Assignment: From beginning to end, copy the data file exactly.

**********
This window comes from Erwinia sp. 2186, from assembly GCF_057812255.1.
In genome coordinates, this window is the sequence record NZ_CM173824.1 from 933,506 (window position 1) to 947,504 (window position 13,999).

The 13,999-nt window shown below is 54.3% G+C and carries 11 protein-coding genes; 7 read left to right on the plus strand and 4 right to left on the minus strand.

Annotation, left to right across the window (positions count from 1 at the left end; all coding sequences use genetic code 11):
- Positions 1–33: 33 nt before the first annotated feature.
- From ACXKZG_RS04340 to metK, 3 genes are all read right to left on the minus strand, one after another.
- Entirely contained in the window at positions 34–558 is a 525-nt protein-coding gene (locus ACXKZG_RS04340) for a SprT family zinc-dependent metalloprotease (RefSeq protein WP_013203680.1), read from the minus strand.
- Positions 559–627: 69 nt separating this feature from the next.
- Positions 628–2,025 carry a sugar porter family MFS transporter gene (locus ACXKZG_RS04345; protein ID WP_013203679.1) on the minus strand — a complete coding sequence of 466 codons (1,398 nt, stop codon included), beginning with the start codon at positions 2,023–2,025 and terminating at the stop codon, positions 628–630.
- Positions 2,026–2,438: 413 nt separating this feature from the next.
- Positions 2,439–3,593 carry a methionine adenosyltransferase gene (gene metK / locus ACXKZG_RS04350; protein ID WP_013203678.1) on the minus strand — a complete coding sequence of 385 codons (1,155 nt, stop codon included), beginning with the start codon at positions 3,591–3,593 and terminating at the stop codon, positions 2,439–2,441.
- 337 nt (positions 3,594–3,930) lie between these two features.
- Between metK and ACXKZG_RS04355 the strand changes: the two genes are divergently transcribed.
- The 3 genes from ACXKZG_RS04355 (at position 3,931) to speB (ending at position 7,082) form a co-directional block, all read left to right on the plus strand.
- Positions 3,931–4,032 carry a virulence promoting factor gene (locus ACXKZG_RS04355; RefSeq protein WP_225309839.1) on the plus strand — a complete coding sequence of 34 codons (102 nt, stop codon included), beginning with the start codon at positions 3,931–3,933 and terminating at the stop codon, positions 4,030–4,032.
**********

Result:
This window comes from Erwinia sp. 2186, from assembly GCF_057812255.1.
In genome coordinates, this window is the sequence record NZ_CM173824.1 from 933,506 (window position 1) to 947,504 (window position 13,999).

The 13,999-nt window shown below is 54.3% G+C and carries 11 protein-coding genes; 7 read left to right on the plus strand and 4 right to left on the minus strand.

Annotation, left to right across the window (positions count from 1 at the left end; all coding sequences use genetic code 11):
- Positions 1–33: 33 nt before the first annotated feature.
- From ACXKZG_RS04340 to metK, 3 genes are all read right to left on the minus strand, one after another.
- Entirely contained in the window at positions 34–558 is a 525-nt protein-coding gene (locus ACXKZG_RS04340) for a SprT family zinc-dependent metalloprotease (RefSeq protein WP_013203680.1), read from the minus strand.
- Positions 559–627: 69 nt separating this feature from the next.
- Positions 628–2,025 carry a sugar porter family MFS transporter gene (locus ACXKZG_RS04345; protein ID WP_013203679.1) on the minus strand — a complete coding sequence of 466 codons (1,398 nt, stop codon included), beginning with the start codon at positions 2,023–2,025 and terminating at the stop codon, positions 628–630.
- Positions 2,026–2,438: 413 nt separating this feature from the next.
- Positions 2,439–3,593 carry a methionine adenosyltransferase gene (gene metK / locus ACXKZG_RS04350; protein ID WP_013203678.1) on the minus strand — a complete coding sequence of 385 codons (1,155 nt, stop codon included), beginning with the start codon at positions 3,591–3,593 and terminating at the stop codon, positions 2,439–2,441.
- 337 nt (positions 3,594–3,930) lie between these two features.
- Between metK and ACXKZG_RS04355 the strand changes: the two genes are divergently transcribed.
- The 3 genes from ACXKZG_RS04355 (at position 3,931) to speB (ending at position 7,082) form a co-directional block, all read left to right on the plus strand.
- Positions 3,931–4,032 carry a virulence promoting factor gene (locus ACXKZG_RS04355; RefSeq protein WP_225309839.1) on the plus strand — a complete coding sequence of 34 codons (102 nt, stop codon included), beginning with the start codon at positions 3,931–3,933 and terminating at the stop codon, positions 4,030–4,032.